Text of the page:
Mattermost is a unique and powerful team messaging app that provides extreme flexibility. You can run your own server installation on Windows, Mac, or Linux. Users can access the app securely through a desktop or mobile app, although it also runs in a browser window. Enterprise features for compliance reporting make it a direct competitor to Microsoft Teams.
Can run on-premise for better security
Compliance reports meet regulatory needs
Daunting for small teams
No free version
No built-in video chat
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In an age when instant-access to any app is preferred by most, there is still a great need for more security. This is even true with team messaging apps like Slack. Yes, you can register in seconds and start chatting using a cloud-based server with your team, but you’re still using the cloud and accessing over the public Internet. That’s why Mattermost is such an interesting alternative. The collaborative app looks and functions like Slack but has the enterprise power of Microsoft Teams - and the ability to run your own internal, on-premise server.
- Want to try Mattermost? Check out the website here
Plans and pricing
Any discussion about Mattermost has to start with the simple fact that they do not offer a free version. Perhaps it’s because you do have to install a server for on-premise or cloud access, or because it is intended for more security. There’s a reason the U.S. Department of Defense uses it, but be prepared for some initial sticker shock.
The Enterprise E10 version includes most features you’ll need for team communication and costs $3.25 per user per year (and only on an annual plan). The Enterprise E20 plan adds compliance reports, premium support, and unusual features like integrations with electronic discovery tools. It costs $8.50 per user (for annual plan).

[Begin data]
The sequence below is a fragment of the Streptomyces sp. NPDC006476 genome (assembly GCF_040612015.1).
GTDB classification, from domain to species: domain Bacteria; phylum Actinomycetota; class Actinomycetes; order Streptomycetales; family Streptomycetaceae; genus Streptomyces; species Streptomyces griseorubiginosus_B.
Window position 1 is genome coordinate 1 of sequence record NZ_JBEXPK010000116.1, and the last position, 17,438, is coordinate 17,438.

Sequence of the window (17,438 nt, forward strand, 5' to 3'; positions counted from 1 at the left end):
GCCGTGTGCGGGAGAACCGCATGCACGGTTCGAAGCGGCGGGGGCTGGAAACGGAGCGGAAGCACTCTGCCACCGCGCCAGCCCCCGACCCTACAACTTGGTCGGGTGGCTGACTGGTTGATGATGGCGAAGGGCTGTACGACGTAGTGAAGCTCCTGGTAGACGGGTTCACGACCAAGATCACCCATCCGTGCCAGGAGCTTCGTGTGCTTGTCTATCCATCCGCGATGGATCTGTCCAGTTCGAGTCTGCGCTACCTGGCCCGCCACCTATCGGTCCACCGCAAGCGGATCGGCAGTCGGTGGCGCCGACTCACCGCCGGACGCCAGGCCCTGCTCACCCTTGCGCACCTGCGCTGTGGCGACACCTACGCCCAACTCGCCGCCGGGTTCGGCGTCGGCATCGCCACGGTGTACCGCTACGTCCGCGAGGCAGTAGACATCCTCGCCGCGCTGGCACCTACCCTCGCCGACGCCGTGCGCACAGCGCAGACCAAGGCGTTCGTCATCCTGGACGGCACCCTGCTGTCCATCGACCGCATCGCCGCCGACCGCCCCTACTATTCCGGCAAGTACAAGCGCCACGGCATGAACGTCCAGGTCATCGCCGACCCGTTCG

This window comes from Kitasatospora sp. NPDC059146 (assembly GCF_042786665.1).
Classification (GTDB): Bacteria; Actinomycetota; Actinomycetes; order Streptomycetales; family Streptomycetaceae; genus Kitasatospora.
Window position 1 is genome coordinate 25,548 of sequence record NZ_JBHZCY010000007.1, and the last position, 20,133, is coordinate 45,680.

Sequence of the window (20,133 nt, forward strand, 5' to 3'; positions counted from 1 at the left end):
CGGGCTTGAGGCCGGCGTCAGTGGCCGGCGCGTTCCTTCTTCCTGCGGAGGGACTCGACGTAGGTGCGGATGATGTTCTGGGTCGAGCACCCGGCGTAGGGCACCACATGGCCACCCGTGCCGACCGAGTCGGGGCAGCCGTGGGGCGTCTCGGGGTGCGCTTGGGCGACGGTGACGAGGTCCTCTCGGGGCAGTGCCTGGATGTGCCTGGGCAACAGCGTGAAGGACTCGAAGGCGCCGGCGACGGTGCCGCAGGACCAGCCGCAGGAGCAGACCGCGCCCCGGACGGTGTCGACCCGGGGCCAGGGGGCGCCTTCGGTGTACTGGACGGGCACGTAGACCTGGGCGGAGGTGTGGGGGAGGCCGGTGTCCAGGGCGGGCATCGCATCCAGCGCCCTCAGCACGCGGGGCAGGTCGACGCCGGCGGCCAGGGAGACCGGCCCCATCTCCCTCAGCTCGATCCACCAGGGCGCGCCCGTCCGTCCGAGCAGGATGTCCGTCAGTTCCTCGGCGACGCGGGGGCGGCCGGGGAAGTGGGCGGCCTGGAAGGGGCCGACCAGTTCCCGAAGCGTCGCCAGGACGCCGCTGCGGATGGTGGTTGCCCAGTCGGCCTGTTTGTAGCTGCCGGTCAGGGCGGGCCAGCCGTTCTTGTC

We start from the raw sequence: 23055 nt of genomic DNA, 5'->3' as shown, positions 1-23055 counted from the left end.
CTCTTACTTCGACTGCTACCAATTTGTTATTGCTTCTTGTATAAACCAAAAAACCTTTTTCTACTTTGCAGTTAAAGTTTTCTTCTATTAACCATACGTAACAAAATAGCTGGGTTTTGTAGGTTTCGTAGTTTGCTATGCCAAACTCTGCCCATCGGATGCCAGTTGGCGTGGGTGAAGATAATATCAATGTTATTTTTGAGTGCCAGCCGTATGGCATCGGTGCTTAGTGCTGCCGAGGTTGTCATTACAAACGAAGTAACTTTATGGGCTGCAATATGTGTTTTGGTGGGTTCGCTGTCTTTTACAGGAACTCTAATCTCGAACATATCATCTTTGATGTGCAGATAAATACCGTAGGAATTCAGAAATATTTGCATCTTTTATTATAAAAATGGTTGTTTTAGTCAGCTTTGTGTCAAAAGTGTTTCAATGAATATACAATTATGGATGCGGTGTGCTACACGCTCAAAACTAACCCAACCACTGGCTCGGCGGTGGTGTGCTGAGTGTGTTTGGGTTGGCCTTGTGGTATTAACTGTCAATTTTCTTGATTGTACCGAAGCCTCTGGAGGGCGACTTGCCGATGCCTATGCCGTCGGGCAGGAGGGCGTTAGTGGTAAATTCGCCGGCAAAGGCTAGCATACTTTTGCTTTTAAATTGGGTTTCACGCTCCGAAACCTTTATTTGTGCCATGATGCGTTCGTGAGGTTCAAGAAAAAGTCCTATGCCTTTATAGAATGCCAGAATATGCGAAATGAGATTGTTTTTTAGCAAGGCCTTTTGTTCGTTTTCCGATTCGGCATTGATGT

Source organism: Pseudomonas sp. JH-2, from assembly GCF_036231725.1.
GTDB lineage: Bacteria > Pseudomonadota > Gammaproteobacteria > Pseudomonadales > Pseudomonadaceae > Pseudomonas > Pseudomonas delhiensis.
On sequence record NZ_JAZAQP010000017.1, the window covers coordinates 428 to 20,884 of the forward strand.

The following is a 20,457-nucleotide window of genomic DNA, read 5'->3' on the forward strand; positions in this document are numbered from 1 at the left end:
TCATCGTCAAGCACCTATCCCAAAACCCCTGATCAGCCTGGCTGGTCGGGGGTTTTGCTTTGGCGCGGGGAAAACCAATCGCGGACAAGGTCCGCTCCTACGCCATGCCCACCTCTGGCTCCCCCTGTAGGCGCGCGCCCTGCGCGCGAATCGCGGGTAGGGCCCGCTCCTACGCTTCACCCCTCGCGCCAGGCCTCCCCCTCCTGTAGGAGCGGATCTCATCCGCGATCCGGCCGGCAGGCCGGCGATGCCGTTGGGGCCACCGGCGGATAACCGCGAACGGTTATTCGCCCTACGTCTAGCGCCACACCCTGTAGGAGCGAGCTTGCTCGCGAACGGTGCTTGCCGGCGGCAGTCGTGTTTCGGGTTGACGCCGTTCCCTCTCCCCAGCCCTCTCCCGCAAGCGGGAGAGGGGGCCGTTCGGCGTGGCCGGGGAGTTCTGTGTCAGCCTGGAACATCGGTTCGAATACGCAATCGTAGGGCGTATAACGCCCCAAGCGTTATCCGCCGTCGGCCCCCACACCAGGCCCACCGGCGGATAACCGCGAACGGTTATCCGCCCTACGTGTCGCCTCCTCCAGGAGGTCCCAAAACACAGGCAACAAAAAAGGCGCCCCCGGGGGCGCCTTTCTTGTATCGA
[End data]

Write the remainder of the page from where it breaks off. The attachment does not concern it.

Slack costs around $8 per user per month for the paid version but many companies use the free version with limited storage. Microsoft Teams is included with Microsoft 365 but the fees for that comprehensive package - which includes Office 365 - varies according to the plan you select.
Interface and performance
Mattermost uses a bright, navy blue color palette on a white background. If you swapped out the blue with purple, it would look even more like Slack. On the upper right corner is a drop-down menu for settings, a list of public and private channels, and direct message chats.
That’s about where the comparisons end, however. Mattermost runs as a server install in your own data center and can be accessed remotely or locked down so that it only runs internally. That’s a major benefit for any company that needs to comply with industry regulations. Hospitals, law firms, and even government agencies will be drawn to the enterprise-level security features that make Mattermost nearly impossible to access over the public Internet. Yet, the app is not overly complex or confusing for users who need to collaborate.
Mattermost is one of those apps that has extensive features but doesn’t bombard you with them or make them required so you have to train users. For example, you might not realize at first that there is an Enterprise version available that can generate compliance reports and link to e-discovery tools, both helpful in case of a data breach. And, it’s only after using the product for a while that you can start relying on the built-in bots that can remind users about discussions and point them to those chats automatically.